Home' Trinidad and Tobago Guardian : June 16th 2016 Contents B2
Guardian www.guardian.co.tt Thursday, June 16, 2016
After the indiscriminate
shooting of club-goers
was over early Sunday in
Orlando, 49 people were dead.
When the official death toll came
out, media and experts almost
immediately declared it the dead-
liest mass shooting in US history,
surpassing the Virginia Tech shoot-
ing in 2007 that left 33 people dead.
But was this actually the deadliest
mass shooting in US history? The
short answer---yes, but it depends
on how a mass shooting is defined.
That definition has been the subject
of some contention.
In the aftermath of the Orlando
shooting, some publications called
the Wounded Knee Massacre in 1890
the deadliest shooting in American
history. There, as many of 300---
mostly unarmed---Lakota Sioux men,
women, and children were killed at
the hands of the US 7th Cavalry
Regiment. It remains one of the
darkest chapters of US efforts to
suppress Native Americans, though
the 20 Medals of Honor that were
given to members of regiment for
their participation in the skirmish
have yet to be rescinded. But was it
the deadliest shooting incident?
One could even argue the deadliest
shooting in a single-day event in
the US was at the Battle of Antietam
during the Civil War in 1862, in
which 3,654 people died.
But these two events---Wounded
Knee and Antietam---were military
operations and would not qualify as
mass shootings, as most experts
"When we talk about mass killing,
we talk about it as criminal homi-
cide," James Alan Fox, a criminology
professor at Northeastern University
said. "And, generally, killing related
to military operations, wartime, etc,
is not criminal homicide. It s homi-
cide, but not criminal homicide."
Although there are times when
American troops kill civilians and
are prosecuted for it, like in the My
Lai Massacre during the Vietnam
War, the actions are still part of war.
Mass murder, Fox argues, has crim-
inal intent not related to the military.
But there is no one definition of
a mass shooting. The FBI defines it
as three or more people killed by a
shooter in a single event. The bureau
used to define mass shootings as the
killing of four or more people, but
Congress changed the designation
in a 2013 bill.
Mother Jones, in its mass-shooting
database, documents instances in
which at least four people were killed
in a single incident, in a public place,
in events that did not involve domes-
tic violence, gang violence, or an
armed robbery. USA Today, in its
tracker, also includes killings with
four or more victims, but includes
family killings and robberies.
But other trackers count shootings
without deaths. Since 2013, a group
of Reddit users have operated the
Mass Shooting Tracker, tallying
instances when four or more people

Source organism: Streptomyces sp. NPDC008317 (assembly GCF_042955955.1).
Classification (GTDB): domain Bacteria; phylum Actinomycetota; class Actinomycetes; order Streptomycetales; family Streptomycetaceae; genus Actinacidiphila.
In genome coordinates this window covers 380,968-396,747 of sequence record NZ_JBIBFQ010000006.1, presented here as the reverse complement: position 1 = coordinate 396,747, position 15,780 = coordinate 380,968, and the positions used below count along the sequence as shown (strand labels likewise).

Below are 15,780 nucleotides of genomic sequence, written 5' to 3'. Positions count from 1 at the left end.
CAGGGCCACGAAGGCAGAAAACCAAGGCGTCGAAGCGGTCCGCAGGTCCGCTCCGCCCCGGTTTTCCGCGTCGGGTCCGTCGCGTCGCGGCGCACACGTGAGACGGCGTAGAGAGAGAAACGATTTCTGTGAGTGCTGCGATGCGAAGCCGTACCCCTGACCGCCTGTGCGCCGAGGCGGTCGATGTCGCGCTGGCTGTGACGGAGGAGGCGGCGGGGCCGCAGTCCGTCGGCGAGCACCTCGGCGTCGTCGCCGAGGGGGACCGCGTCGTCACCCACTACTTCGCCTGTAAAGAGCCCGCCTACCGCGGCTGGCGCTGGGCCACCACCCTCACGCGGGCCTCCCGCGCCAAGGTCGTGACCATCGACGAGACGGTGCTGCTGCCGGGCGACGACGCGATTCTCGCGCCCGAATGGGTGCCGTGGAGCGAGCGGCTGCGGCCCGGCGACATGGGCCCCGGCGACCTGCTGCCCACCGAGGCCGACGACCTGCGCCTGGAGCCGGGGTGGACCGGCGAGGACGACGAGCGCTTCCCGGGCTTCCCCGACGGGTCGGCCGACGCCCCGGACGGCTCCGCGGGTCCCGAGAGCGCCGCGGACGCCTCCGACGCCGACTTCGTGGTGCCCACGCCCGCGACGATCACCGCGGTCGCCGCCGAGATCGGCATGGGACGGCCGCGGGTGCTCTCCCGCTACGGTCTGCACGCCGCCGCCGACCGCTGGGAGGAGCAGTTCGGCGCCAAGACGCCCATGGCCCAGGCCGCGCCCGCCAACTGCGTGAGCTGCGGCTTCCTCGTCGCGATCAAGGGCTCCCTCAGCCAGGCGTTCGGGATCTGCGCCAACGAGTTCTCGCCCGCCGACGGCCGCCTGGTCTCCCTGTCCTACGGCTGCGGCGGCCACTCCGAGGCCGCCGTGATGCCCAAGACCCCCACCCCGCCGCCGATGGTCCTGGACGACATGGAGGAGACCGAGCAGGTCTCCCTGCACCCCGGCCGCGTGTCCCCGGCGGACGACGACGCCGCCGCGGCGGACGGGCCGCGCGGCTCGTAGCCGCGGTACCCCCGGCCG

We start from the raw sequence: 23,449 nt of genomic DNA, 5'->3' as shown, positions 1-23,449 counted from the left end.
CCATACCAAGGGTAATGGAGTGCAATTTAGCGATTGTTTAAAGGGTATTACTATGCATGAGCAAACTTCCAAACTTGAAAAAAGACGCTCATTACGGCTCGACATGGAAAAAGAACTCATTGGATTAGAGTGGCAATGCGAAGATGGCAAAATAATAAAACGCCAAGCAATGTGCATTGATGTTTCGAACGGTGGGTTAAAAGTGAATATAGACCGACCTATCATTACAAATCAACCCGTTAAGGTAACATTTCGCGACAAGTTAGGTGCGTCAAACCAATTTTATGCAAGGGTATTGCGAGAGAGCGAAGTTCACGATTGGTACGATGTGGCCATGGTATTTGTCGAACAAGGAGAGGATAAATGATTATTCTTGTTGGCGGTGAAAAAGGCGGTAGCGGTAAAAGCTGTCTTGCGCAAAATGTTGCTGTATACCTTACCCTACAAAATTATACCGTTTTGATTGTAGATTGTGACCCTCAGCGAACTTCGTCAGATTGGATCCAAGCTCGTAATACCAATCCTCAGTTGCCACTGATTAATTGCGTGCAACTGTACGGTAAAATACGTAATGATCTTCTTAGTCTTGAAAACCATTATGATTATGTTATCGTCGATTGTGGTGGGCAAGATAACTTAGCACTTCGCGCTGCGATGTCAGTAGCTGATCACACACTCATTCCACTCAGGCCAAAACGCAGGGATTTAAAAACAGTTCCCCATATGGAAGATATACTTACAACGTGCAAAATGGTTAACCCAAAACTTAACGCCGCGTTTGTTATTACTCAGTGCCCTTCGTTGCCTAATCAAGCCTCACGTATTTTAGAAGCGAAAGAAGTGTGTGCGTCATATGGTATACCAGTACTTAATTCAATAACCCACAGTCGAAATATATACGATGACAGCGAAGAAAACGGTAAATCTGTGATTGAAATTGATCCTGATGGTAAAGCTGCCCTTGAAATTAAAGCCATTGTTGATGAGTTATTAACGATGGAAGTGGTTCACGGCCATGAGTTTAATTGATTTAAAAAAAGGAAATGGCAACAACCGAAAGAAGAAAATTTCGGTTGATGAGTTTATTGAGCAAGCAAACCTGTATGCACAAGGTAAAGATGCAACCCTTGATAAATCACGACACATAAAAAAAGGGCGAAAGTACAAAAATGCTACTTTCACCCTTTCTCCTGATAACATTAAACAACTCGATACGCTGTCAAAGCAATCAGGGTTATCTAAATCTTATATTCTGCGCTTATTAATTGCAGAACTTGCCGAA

have been shot, and not necessarily
killed, in a single event. One founder
told The Trace in 2015 that "the goal
is to stop minimising these acts of
violence." Many media outlets have
picked up on this tracker and accept-
ed its definition. It s how The Wash-
ington Post could say the US was
averaging one mass shooting a day
at one point last year.
And even Fox, the Northeastern
University professor, has his own
definition. He views mass shootings
as when four or more people are
killed in a single incident. He also
argues that the Mass Shooting
Tracker index leads to "mass con-
fusion" since the vast majority of
events on the tracker do not involve
deaths, which he says paints a false
picture of gun violence in the US.
Most of the mass-shooting data-
bases were created in 2012, when
many mass shootings---from New-
town, Connecticut, to Oak Creek,
Wisconsin, to Aurora, Colorado---
received widespread media coverage.
Although the term "mass shootings"
has been in our vernacular since,
most notably, the 1940s, what we
now call mass shootings have
occurred for decades, even if we did-
n t track those incidents the way we
We don t have the historical con-
text to determine whether or not
mass shootings, whatever the def-
inition may be, are on the rise---
because there are likely hundreds of
mass shootings that were simply not
counted. What is clear is that mass
killing in different forms, whether
through guns, arson, or bombings,
have been part of US history.
The Orlando shooting is not the
biggest mass killing in US history.
That title would go to the Oklahoma
City bombing in 1995, where 168
people died. The 9/11 attacks would
not qualify since it was an act of
international terrorism, despite the
deaths of 2,977 people, not including
And the attack in Orlando may
be the deadliest mass shooting in
US history, but other shootings were
deadliest for specific locations. The
2012 shooting at Sandy Hook Ele-
mentary School, for example, where
27 people were killed, is the deadliest
mass shooting in a high school or
grade school in US history. But that
wasn t the deadliest mass killing at
a school in US history. In 1927, 58
people died in a firebombing at the
Bath Consolidated School in Michi-
But what do these titles matter?
Would these mass shootings or
killings be any less serious or tragic
if they weren t the deadliest? Fox,
the professor from Northeastern,
says our attention to records is an
obsession with consequences.
"Records are made to be broken,"
Fox says. "We keep on saying it and
there are other people who d like to
have that distinction of being the
Was Orlando the deadliest
mass shooting in US history?
Katherine Oni of Fort Myers, second from left, holds a candle during a vigil on Tuesday at FGCU's Veterans Pavillon.
Over 100 people paid their respects to those affected by the recent mass shooting in an Orlando gay nightclub,
Pulse. AP PHOTO
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